While everybody knows “Suite: Judy Blue Eyes,” few, perhaps, were aware that Stills penned another song for his touring partner, simply called “Judy.” He cut it in 1968 at a Collins recording session in New York and the tape, along with several other recordings, was presumably lost. “Judy” finally surfaced 10 years ago on the Stills collection Just Roll Tape, taken from that now-rediscovered session recording, and is both on the Stills-Collins album and a regular number on the tour.

Listen to “Judy” from Everybody Knows

From there, the set was rounded out with four undisputed classics: Collins’ reading of Sandy Denny’s “Who Knows Where the Time Goes,” which served as the title track for Collins’ 1968 album, and her version of Mitchell’s “Chelsea Morning”; and two more from the Buffalo Springfield catalog: “For What It’s Worth” and “Bluebird.”

Oddly, given the charged tenor of the times, “For What It’s Worth,” a bona fide ’60s anthem, came off rather flat here, the vocal harmonies out of joint, and Stills’ guitar on “Bluebird” seemed to belong to a different song, although the singing was back on track for that rocker.

For the encores, Collins, noting that she rarely wrote her own songs in her early years, pulled one out from her 1975 Judith album, “Houses,” followed by one of her best loved covers, “Someday Soon,” written by Canadian Ian Tyson and also appearing on Collins’ Who Knows Where the Time Goes LP.

There was little doubt what the finale would be, but rather than play “Suite: Judy Blue Eyes” in its entirety, which, let’s face it, would have been somewhat difficult for a duo, they jumped ahead to the rousing “Chestnut brown canary” section that launches the epic tune’s ending, leaving the audience with a whole lot of “do do do do do”s to sing along to.

A Stephen Stills-Judy Collins tour and album is something, it’s fair to say, that few fans ever expected (or even thought to expect), let alone so many years after their famous entwinement. But now that they’ve done it, the only lingering question is what took them so long, and will they perhaps consider doing it again.

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Listen to the title track from Everybody Knows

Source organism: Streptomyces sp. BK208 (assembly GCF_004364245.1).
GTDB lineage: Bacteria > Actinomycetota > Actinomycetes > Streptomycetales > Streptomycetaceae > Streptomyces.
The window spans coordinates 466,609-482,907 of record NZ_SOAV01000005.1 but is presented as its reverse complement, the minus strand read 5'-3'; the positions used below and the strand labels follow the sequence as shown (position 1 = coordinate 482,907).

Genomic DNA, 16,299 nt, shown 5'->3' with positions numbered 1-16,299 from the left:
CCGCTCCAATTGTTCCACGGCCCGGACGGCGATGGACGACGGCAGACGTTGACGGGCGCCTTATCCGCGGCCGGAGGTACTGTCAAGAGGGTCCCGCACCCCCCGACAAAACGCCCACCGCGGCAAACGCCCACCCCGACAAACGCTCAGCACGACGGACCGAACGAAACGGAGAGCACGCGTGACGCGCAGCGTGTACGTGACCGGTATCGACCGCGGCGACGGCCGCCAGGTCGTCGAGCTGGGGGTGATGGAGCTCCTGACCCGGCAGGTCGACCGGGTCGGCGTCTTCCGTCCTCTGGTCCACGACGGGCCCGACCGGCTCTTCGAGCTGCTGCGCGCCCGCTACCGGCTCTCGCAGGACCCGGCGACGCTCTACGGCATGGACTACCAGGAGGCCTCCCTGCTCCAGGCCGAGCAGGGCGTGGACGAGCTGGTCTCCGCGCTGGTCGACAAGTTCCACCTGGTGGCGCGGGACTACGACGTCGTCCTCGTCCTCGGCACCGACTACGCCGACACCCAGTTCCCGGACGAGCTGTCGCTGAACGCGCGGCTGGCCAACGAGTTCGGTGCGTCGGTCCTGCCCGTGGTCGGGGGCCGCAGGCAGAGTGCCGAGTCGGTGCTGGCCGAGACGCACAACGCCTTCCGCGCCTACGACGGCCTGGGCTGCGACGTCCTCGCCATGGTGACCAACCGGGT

Jeff Tamarkin

Jeff Tamarkin

Best Classic Bands Editor Jeff Tamarkin has been one of the most respected and prolific music journalists in the country for some four decades. He was editor of Goldmine for 15 years, the first editor of CMJ and Grateful Dead Comix, and an editor of Relix magazine. He has written for dozens of publications including Billboard, Newsweek, Playbill, Creem, Mojo, Newsday, New York Daily News JazzTimes and others, and has contributed to the Guinness Encyclopedia of Popular Music and All-Music Guide. He has written the liner notes for more than 80 CDs, including most of the Jefferson Airplane catalog as well as the Beach Boys, Merle Haggard, Tom Jones, Chubby Checker, Al Kooper and the J. Geils Band.

Jeff has also served on the Nominating Committee of the Rock and Roll Hall of Fame and as a consultant to the Grammys. As a consultant to the Music Club CD label, he assisted in releasing over 180 reissues and compilations, in styles ranging from jazz to country to pop. His first book was Got a Revolution! The Turbulent Flight of Jefferson Airplane (published in June 2003) – the first biography of this legendary San Francisco band written with the cooperation of all of the band members. He is also the co-author of Shell Shocked: My Life with the Turtles, Flo and Eddie, and Frank Zappa, etc, with Howard Kaylan. From 2002 to 2006 Jeff was the editor of Global Rhythm, the leading magazine for world music and global culture. He was the Associate Editor of JazzTimes from 2008-16. He lives in Hoboken, NJ, with his wife, the novelist and Boston Globe book columnist Caroline Leavitt. Their son, Max, is a theater major at Pace University in New York.
Jeff Tamarkin
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    #1 abbra 18 August, 2017, 13:55